Boston University College of Health & Rehabilitation Sciences:
Sargent College

Boston University College of Health & Rehabilitation Sciences: Sargent College

Vocational Empowerment Photovoice

Marie E. Restrepo-Toro, Cheryl Gagne, Zlatka Russinova, Philippe Bloch, Sharon Pritchett, Tracy Woods, and Debbie Nicolellis

VEP cover
Curriculum / Workbook (PDF)

$44.97

Was: $89.95

Vocational Empowerment Photovoice

Marie E. Restrepo-Toro, Cheryl Gagne, Zlatka Russinova, Philippe Bloch, Sharon Pritchett, Tracy Woods, and Debbie Nicolellis

$44.97

Was: $89.95

Audience

Administrators, program managers, supervisors, practitioners, and peer support personnel may find the content of the Vocational Empowerment Photovoice curriculum useful in their work to support the vocational aspirations of people in recovery.

Additional Materials for Purchase

Description

The purpose of the Vocational Empowerment Photovoice (VEP) program is to help people think about work and empower them to set a vocational goal. For many people who have a diagnosis of a serious mental illness, it is hard to imagine working. It may seem like there are just too many barriers, and it may be hard to know where to start. This program will invite participants to consider pursuing a meaningful vocational life.

Vocational empowerment is about feeling confident in one’s own ability to get and keep a job. Photovoice is a way that an individual or a group can capture strengths, problems, or concerns by combining photographs and written text. The writing and the photographs are used with group discussions that help people reflect on themselves and their situations in a positive way that educates and increases their confidence.

The curriculum includes two books: a Leader’s Guide and a Workbook for participants. For each Class Session, there is a detailed lesson for you to follow in the Leader’s Guide, and a section in the Workbook for participants to follow along. The group is designed as an interactive, dynamic class with several components, to be led by peer leaders well-versed in VEP. Each participant needs to have a Workbook along with a pen or pencil to write during the Photovoice sessions.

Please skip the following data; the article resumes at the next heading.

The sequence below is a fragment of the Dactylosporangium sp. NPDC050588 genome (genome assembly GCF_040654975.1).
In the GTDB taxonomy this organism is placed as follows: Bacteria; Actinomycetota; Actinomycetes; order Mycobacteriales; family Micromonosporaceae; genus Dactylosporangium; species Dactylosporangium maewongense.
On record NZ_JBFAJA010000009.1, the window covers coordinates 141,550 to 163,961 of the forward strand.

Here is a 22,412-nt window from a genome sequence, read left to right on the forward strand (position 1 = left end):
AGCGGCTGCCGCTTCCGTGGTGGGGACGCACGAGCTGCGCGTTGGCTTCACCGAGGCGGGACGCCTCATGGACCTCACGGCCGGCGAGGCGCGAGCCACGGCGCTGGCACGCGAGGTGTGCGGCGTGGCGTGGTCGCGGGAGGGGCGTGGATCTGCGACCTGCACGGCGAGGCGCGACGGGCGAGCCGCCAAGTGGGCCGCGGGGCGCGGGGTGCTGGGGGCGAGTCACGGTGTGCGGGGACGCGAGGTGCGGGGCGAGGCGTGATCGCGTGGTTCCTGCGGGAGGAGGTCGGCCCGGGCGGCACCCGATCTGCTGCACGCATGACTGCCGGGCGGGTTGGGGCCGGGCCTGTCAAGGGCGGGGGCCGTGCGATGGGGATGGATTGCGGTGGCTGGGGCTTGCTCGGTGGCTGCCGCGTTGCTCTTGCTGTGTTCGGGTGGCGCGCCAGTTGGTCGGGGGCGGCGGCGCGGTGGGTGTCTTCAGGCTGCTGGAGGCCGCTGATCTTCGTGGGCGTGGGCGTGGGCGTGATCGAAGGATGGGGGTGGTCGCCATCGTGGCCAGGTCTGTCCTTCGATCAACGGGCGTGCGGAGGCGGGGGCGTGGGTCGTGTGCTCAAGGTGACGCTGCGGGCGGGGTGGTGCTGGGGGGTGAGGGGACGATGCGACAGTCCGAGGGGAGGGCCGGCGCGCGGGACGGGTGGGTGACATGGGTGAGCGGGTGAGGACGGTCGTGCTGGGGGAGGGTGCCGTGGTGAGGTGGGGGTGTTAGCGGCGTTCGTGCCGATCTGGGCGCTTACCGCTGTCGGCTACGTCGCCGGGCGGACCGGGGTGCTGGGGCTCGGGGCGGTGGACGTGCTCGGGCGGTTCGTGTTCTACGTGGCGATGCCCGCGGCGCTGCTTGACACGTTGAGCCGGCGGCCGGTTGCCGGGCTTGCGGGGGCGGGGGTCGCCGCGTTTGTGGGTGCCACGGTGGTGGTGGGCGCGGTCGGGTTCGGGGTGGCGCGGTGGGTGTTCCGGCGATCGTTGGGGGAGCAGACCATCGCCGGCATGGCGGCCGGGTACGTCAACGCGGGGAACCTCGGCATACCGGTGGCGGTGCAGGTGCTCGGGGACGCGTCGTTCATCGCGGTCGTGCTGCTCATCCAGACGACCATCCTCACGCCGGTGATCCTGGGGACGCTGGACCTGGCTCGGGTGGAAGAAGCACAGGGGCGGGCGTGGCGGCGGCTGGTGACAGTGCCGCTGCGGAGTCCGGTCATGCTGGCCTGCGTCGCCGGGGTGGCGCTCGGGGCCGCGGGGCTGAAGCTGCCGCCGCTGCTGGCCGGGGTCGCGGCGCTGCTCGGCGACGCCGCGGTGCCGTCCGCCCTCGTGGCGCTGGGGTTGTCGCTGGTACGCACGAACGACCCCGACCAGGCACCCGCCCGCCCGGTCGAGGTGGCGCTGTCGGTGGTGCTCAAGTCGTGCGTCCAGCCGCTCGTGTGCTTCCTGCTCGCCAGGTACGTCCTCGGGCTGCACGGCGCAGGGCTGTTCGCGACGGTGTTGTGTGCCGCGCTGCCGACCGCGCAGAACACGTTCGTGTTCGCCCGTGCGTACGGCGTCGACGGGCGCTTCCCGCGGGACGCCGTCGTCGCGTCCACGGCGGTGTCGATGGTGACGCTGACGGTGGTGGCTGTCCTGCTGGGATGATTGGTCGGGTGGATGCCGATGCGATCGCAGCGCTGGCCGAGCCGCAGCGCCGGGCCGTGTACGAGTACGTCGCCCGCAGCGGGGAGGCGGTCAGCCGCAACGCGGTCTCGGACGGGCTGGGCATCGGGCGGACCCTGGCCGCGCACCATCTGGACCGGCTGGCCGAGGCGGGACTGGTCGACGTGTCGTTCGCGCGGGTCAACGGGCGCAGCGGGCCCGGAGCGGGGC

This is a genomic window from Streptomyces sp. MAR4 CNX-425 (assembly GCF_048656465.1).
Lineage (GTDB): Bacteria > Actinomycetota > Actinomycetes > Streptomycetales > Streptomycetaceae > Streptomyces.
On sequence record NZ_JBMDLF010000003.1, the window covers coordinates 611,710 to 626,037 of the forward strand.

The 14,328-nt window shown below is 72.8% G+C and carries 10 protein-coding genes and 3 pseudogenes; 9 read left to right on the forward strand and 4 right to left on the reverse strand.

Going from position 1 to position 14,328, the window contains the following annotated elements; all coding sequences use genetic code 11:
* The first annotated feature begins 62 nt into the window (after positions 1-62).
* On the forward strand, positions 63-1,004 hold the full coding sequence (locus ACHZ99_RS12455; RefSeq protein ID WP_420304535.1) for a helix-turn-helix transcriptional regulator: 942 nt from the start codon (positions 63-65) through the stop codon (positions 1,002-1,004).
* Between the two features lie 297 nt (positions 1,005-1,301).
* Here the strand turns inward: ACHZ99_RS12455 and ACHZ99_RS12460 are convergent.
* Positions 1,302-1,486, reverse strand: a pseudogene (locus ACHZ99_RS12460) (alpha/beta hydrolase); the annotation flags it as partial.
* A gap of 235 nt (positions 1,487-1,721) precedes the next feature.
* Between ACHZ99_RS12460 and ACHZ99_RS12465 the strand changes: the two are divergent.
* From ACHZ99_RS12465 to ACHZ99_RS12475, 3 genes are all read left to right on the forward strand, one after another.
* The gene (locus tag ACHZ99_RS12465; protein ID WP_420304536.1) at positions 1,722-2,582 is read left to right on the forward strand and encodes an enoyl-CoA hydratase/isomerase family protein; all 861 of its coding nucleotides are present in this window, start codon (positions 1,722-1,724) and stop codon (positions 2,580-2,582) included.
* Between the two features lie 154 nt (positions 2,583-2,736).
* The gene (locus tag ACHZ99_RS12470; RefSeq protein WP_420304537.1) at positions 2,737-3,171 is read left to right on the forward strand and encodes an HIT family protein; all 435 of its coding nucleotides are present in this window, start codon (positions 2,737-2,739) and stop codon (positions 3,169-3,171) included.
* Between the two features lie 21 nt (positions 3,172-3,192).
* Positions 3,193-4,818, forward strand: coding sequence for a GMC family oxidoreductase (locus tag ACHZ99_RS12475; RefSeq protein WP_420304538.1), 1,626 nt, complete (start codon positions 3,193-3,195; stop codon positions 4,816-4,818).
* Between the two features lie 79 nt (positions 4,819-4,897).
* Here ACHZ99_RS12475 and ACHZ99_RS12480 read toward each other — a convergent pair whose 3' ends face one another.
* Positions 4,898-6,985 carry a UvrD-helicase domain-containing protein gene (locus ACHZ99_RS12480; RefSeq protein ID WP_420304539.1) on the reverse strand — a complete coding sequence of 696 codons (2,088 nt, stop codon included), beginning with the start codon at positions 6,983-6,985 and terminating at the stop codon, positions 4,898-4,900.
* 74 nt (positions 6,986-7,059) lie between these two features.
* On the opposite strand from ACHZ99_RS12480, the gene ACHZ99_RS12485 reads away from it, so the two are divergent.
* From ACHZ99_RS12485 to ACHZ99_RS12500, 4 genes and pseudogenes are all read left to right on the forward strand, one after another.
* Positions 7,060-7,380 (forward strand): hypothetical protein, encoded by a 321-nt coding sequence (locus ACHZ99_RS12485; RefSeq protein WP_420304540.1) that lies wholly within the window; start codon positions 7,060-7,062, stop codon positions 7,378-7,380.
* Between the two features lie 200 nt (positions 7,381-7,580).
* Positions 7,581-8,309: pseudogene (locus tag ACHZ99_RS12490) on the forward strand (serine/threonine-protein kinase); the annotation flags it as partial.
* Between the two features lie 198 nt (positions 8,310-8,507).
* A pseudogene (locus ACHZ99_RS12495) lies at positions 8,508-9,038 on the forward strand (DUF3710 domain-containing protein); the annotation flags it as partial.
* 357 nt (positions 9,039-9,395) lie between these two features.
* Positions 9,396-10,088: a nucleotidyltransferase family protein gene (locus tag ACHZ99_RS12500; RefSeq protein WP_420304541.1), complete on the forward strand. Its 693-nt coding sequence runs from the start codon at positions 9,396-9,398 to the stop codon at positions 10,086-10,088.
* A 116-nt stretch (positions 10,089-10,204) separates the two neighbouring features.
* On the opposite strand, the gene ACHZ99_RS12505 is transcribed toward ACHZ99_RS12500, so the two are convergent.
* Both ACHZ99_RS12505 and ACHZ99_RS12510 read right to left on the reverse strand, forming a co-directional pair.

There are five sections included in the Leader’s Guide for each group session:

  • An overview of the session
  • A training schedule for each module
  • Background on the session content
  • A list of materials or supplies needed for that session
  • A session plan

The Leader’s Guide also includes an Appendix with Tips for Administrators and Supervisors Implementing Vocational Empowerment Photovoice.

Designed for use with Training Consultation from the Center for Psychiatric Rehabilitation. It is highly recommended that the VEP curricula is paired with installation and expertise training from our trainers at the Center for Psychiatric Rehabilitation. If you are interested in Consultation/In-Service Training about how to best use these vocational training materials in your program or agency, please contact: psyrehab@bu.edu

Citation: Restrepo-Toro, M. E., Gagne, C.,  Russinova, Z., Bloch, P., Pritchett, S., Woods, T., & Nicolellis, D. (2015). Vocational empowerment photovoice. Boston, MA: Boston University, Center for Psychiatric Rehabilitation.

Product Details

Leader’s Guide

PDF file: 218 pages
Published: 2015
ISBN: 978-1-878512-60-4

Workbook

PDF file: 80 pages
Published: 2015
ISBN: 978-1-878512-59-8

Table of Contents

Leader’s Guide

  • Introduction for Group Leaders
  • Background on the Curriculum
  • What is Vocational Empowerment?
  • What is Photovoice?
  • How to Use the Curriculum
  • What’s in the Curriculum
  • Using the Workbook
  • Using the Leader’s Guide
  • Tips for Leading the Group